7. You do a great job of showing how the sequester will affect common people. But I’m afraid you’re falling into exactly the same false-framing trap that most Americans do — accepting the notion that shrinking the federal budget deficit is in any way important.

    Money is something the government creates. We are set up to allow the government to print Treasury bonds but not dollar bills, mainly because the bonds give free money to rich people (in the form of interest payments). But we could just as easily allow the government to print dollars directly if it needs to spend more, and then poof! no more debt. No “burden on future generations,” no nonsense about becoming Greece (which can’t print Euros the way we do print dollars when we issue T-bills). Deficits and the federal debt, these are just artifacts of accounting. They never have to be repaid; and even if they were, the government presses contain infinity dollars to pay them with.

    As skeptics, we should turn a skeptical eye not just to the heavens, but also our terrestrial dogmas. We should ask questions about *why* a specific deficit-to-GDP ratio is considered problematic (Japan’s has been way higher than ours for over a decade and they’re fine); about *why* the deficit is considered a problem now when, with the exception of a few years here or there, the government has been awash in nothing but red ink for literally two and a half centuries; about *why* the policy prescriptions always center around taking another pound of flesh from the middle class and below. Why should we worry about the debt we “pass down to our children” when every generation before ours has passed one down to us? WWII debt didn’t sandbag the ’50s and ’60s, nor Reagan’s debts the ’90s; why are we told that this time it really matters?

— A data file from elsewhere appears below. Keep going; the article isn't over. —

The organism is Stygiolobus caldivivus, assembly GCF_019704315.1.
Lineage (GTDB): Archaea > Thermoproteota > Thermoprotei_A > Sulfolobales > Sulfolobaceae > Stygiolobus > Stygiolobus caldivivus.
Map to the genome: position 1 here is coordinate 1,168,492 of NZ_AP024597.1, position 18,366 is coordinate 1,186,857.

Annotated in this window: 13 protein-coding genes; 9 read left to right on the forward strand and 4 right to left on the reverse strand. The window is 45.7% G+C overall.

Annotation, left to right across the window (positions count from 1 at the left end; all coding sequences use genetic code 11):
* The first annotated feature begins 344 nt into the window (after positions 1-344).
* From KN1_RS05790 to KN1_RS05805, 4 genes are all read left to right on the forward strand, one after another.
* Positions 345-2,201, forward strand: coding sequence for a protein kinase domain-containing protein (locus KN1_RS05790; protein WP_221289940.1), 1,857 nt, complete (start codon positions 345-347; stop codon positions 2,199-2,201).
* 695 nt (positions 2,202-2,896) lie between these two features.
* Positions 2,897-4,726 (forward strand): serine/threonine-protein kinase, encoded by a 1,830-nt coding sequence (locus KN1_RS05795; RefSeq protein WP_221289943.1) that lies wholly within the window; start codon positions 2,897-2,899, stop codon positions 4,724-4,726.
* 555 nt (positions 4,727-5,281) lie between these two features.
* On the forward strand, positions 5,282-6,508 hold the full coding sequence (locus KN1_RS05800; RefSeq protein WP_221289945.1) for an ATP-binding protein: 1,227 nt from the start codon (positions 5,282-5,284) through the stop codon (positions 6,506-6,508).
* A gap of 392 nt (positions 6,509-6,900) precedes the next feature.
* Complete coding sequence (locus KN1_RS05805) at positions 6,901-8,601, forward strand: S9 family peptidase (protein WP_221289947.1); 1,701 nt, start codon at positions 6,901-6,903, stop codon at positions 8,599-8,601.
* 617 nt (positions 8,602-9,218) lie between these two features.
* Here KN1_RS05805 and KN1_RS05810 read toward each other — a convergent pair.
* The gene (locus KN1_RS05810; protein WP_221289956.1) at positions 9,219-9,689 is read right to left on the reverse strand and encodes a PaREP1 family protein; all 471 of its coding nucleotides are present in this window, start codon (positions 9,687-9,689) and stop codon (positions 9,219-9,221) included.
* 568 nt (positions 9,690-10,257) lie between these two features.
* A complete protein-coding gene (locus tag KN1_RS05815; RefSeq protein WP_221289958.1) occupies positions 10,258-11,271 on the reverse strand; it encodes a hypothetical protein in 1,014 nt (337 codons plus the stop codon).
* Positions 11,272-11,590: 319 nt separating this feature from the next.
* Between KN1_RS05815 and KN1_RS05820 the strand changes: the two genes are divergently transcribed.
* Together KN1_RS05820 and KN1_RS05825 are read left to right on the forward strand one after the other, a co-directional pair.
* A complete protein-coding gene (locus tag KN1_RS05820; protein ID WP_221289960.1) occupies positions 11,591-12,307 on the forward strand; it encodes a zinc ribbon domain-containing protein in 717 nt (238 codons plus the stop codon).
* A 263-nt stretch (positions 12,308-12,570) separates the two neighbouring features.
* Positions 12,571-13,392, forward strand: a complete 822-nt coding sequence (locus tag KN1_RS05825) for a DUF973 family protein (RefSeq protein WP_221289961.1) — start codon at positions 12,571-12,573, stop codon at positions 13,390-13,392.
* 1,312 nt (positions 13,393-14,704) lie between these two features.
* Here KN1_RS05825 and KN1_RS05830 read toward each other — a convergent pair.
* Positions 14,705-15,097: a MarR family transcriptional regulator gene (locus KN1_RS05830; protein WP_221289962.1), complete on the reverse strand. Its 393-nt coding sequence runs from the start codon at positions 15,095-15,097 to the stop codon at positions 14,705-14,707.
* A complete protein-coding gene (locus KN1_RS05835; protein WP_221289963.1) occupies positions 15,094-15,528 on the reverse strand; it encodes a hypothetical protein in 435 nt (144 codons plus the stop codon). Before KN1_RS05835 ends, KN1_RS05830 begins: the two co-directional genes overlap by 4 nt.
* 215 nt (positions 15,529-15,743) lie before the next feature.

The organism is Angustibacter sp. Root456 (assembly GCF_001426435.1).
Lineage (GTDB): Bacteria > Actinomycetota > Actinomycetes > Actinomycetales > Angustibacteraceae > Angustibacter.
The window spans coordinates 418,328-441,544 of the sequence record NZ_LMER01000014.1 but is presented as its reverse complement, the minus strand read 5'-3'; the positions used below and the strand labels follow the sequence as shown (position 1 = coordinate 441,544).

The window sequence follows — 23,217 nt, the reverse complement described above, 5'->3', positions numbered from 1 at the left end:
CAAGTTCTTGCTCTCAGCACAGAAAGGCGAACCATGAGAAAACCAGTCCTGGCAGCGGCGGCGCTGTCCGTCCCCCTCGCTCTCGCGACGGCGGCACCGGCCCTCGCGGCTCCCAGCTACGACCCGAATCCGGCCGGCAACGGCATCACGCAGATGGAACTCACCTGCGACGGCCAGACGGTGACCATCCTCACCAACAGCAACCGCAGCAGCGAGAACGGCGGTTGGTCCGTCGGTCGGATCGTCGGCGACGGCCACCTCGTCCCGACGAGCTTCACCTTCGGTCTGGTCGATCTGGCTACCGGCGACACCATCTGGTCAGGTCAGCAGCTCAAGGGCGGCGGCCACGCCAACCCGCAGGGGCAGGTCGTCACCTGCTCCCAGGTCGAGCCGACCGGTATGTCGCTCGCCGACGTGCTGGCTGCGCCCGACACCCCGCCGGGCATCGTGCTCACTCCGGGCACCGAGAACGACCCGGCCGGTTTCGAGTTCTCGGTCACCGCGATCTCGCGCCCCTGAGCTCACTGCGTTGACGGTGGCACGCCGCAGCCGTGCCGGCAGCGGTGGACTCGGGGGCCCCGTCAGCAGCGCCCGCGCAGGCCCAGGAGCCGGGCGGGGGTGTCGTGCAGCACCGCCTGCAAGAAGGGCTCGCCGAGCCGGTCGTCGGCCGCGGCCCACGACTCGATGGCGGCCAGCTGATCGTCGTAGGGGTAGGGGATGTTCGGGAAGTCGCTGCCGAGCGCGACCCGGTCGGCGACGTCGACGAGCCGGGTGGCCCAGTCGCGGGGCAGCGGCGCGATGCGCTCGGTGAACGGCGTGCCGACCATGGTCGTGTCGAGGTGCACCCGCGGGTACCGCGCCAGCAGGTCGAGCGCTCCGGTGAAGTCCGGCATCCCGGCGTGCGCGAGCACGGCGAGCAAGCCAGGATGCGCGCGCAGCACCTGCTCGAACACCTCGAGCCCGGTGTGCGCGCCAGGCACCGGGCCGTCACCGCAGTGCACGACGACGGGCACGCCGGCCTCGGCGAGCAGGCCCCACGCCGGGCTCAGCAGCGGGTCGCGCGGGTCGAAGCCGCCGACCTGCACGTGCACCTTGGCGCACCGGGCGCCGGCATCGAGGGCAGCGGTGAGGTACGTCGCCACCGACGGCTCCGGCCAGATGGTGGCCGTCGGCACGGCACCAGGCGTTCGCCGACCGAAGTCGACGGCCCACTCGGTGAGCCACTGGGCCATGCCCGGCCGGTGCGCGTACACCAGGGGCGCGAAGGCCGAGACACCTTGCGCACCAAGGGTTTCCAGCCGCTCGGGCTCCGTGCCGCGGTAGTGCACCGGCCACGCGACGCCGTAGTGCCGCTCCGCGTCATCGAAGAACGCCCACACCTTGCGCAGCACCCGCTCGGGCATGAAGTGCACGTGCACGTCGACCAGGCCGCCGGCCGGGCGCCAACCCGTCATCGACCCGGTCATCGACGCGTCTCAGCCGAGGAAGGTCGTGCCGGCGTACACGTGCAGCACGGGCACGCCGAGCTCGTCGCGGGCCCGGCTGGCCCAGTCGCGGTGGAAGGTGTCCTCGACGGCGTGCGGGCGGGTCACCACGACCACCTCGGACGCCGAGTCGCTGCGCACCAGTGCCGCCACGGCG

Deficit hawks are the woo-doctors of the body politic–pushing unproven, even disproven, prescriptions which can only cause harm.

    For those interested in reality-based economics skeptical of the mainstream, check out Stephanie Kelton and Warren Mosler of U-Missouri Kansas City ( and and Bill Mitchell & Steve Keen, two Australian academic economists with a lot to say on the subject, as well as a host of other less famous contributors.

    1. True, true, everything you’ve said is true.

      One could also add more well-known authorities who’ve said this, including Paul Krugman and Ben Bernanke. And some of the more honest conservatives, who will admit they are not worried one bit about the size of this deficit. They do not like the power of our federal government, full stop, and intend to shrink its size via starvation diet.

    2. This post wasn’t about whether or not the deficit is bad for the economy. My own opinion more closely aligned with the idea that the deficit is probably not as big a deal as we tend to think and that the time to try to lower it is most certainly not while we are in a fragile economic recovery. That’s certainly not a consensus opinion among economists though and there is quite a lot of debate. I’m also not a macroeconomist so my opinion is merely from reading the writings of economists much smarter than myself and thinking “hey, that makes sense.” I don’t think I really have the expertise to make a clear and public stance especially when I’m not 100% convinced myself.

      Sayinig that, this post wasn’t about that issue. My purpose of the “deficit is bad” part was to convince people who do think we should be reducing the deficit that the sequester is not the most efficient way to do that. In other words, assuming Congress is going to reduce the deficit no matter what and the generally public opinion that the deficit should be reduced, what is the best way to go about doing that? I probably should have made that a bit clearer and not perpetuated the “deficit is always bad” idea, but I was attempting to focus on simplicity.

  8. These sequester discussions are tremendously frustrating because the deficit is not so bad as all that. It’s just fine. The panic over the deficit makes about as much sense as the panic over Y2K and the panic over the Hadron Collider.